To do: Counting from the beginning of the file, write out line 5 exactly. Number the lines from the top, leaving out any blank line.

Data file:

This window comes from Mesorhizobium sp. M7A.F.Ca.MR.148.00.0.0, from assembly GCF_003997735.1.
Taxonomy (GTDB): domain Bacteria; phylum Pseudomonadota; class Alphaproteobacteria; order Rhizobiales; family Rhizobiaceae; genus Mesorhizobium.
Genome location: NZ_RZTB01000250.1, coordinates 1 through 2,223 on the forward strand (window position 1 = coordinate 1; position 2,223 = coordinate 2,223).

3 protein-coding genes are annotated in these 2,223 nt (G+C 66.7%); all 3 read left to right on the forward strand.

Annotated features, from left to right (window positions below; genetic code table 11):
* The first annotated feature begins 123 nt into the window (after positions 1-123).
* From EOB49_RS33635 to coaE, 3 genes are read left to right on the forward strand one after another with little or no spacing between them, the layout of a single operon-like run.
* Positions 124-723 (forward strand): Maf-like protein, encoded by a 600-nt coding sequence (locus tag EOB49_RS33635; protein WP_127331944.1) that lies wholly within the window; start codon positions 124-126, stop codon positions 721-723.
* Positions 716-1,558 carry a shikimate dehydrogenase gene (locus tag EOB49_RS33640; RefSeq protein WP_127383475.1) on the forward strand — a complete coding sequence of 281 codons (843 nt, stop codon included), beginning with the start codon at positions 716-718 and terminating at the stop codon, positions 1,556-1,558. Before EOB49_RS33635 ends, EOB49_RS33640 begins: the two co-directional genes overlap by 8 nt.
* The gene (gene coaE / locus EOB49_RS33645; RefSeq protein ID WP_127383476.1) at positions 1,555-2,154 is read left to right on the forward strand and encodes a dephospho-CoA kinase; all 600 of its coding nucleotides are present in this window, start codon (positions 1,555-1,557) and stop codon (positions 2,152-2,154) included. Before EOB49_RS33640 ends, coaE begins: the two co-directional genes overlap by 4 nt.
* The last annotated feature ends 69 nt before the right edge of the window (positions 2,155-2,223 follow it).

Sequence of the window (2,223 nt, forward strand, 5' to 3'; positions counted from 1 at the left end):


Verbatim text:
Annotated features, from left to right (window positions below; genetic code table 11):